display | more...
Here are some laws that actually exist in the United States. I don't know why they were put into place, or even proposed in the first place.

Texas:

Wisconsin:

  • Butter substitutes are not allowed to be served in state prisons.
  • It is illegal to kiss on a train.
  • In Milwaukee if one is thought of as offensive looking, it is illegal for him to be in public during the day.
  • In St. Croix women are not allowed to wear anything red in public.

Florida:

These are just a few of the ones I found. At www.dumblaws.com you can find a bunch from every state. It also has dumb laws from countries other than the United States.

As did I until I found out that England had some even more stupid ones. I guess most of these date back to the middle ages but apparently they are still law, it's just people have forgotten. Anyway, here we go......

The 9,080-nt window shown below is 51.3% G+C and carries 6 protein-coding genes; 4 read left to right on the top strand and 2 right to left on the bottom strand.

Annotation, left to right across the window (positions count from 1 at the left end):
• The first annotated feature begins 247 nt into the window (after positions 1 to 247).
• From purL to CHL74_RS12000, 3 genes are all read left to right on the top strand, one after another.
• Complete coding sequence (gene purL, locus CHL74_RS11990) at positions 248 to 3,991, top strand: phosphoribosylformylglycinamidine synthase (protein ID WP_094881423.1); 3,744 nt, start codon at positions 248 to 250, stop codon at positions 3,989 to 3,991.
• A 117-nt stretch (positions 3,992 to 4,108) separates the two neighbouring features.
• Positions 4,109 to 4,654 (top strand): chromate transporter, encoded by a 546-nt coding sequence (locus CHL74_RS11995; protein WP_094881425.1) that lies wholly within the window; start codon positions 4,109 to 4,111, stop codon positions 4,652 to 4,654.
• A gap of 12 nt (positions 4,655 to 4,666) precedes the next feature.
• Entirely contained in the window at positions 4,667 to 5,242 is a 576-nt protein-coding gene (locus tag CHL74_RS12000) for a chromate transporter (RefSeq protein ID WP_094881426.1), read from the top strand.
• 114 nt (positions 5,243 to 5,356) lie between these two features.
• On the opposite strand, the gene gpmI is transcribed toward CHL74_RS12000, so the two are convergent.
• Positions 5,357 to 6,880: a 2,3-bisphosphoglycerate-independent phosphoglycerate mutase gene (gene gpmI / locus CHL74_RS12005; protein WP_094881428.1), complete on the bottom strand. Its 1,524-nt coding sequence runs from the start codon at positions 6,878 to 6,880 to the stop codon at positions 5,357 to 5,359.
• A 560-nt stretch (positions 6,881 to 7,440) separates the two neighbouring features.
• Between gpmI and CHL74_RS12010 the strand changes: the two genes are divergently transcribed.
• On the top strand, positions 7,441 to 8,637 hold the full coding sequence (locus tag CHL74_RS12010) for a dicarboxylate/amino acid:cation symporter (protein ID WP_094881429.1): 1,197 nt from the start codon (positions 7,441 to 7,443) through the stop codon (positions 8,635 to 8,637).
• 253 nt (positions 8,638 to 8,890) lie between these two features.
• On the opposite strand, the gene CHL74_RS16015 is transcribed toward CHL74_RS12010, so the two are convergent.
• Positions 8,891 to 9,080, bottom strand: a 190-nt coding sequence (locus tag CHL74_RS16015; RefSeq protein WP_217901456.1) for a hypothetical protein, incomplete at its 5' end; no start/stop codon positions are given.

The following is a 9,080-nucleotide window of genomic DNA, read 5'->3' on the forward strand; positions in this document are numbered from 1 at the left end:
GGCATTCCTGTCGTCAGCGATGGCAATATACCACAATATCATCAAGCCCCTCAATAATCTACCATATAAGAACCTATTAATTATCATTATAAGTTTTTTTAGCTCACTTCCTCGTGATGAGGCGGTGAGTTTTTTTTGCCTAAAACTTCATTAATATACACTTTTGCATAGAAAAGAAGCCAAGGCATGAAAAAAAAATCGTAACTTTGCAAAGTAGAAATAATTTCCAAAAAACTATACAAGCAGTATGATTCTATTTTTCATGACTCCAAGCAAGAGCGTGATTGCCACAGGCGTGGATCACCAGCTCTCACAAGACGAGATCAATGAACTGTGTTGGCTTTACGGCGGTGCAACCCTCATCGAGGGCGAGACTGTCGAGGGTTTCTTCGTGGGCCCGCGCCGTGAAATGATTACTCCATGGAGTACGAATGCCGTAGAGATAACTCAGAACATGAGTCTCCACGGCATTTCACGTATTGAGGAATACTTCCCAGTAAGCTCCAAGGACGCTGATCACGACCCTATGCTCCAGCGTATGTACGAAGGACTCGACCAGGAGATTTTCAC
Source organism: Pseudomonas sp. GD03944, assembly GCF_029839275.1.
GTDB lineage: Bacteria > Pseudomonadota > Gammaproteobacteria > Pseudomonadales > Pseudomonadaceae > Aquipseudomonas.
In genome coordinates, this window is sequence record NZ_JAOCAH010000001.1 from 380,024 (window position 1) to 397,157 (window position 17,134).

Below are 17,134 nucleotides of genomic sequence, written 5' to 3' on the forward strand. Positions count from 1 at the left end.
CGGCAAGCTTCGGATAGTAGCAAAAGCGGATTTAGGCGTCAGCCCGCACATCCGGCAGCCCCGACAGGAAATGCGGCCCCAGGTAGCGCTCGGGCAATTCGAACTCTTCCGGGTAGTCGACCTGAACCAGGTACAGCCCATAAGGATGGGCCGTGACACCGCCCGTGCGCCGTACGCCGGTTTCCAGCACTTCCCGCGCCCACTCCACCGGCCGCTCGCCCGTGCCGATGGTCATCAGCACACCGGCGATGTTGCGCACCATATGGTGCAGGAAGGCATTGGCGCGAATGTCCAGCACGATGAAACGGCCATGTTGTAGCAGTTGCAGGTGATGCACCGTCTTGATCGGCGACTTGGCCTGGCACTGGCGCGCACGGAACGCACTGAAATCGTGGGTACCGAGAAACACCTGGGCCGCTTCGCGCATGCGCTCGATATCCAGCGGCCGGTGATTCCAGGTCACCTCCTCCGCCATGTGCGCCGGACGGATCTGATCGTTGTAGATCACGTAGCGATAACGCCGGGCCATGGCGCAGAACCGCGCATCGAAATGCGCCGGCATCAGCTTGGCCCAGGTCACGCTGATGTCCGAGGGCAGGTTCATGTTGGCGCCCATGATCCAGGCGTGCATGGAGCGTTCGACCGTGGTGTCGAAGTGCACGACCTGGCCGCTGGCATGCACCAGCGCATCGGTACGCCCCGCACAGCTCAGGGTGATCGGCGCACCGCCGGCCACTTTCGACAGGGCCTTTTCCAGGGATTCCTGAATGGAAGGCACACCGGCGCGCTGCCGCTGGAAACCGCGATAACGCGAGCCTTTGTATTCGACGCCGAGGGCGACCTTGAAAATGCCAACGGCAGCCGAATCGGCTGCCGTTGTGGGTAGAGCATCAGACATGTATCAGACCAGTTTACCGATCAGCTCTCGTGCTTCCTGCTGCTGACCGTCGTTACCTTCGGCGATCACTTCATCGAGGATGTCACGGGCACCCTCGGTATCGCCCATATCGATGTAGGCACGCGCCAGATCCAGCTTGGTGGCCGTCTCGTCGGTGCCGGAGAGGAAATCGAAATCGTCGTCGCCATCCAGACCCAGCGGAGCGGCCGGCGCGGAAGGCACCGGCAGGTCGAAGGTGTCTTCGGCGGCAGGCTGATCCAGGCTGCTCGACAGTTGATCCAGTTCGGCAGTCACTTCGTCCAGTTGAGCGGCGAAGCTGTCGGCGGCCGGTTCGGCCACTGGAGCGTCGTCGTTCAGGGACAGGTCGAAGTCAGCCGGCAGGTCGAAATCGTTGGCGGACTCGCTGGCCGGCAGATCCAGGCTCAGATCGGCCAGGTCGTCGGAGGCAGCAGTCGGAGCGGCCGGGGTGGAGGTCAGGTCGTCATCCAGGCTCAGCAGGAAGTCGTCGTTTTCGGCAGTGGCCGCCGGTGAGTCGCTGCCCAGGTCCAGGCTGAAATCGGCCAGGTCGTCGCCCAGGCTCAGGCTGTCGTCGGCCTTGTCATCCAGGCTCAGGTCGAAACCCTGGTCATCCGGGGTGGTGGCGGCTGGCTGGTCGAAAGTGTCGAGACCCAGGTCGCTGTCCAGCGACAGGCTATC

• All males over the age of 14 are to partake in 2 hours of longbow practice a week, which is to be supervised by a local member of the clergy.

  • London taxi cabs (Hackney Carriages) must carry a bale of hay and a sack of oats.

  • It is illegal to be intoxicated in a licensed premises ie. A pub or a bar.

  • It is illegal for two men to have sex if a third person is present in the same house.

  • It is illegal for a Member of Parliament to enter the House of Commons wearing a full suit of armour.

  • Mince pies may not be eaten on Christmas day. what the fuck?!?

  • If you are a boy under the age of 10, you are not allowed to see a naked manequin.

  • It is legal for a male to urinate in public, as long it is on the back wheel of his motor vehicle and his right hand is on the vehicle.

  • It is illegal for a women to eat chocolates on a public conveyance.
  • Beds cannot be hung out of windows.

Oh, and in York it's legal to shoot a Scotsman dead, with a bow and arrow, but not on Sundays.

Thanks in particular www.dumblaws.com for the research material

"It is illegal to be intoxicated in a licensed premises ie. A pub or a bar."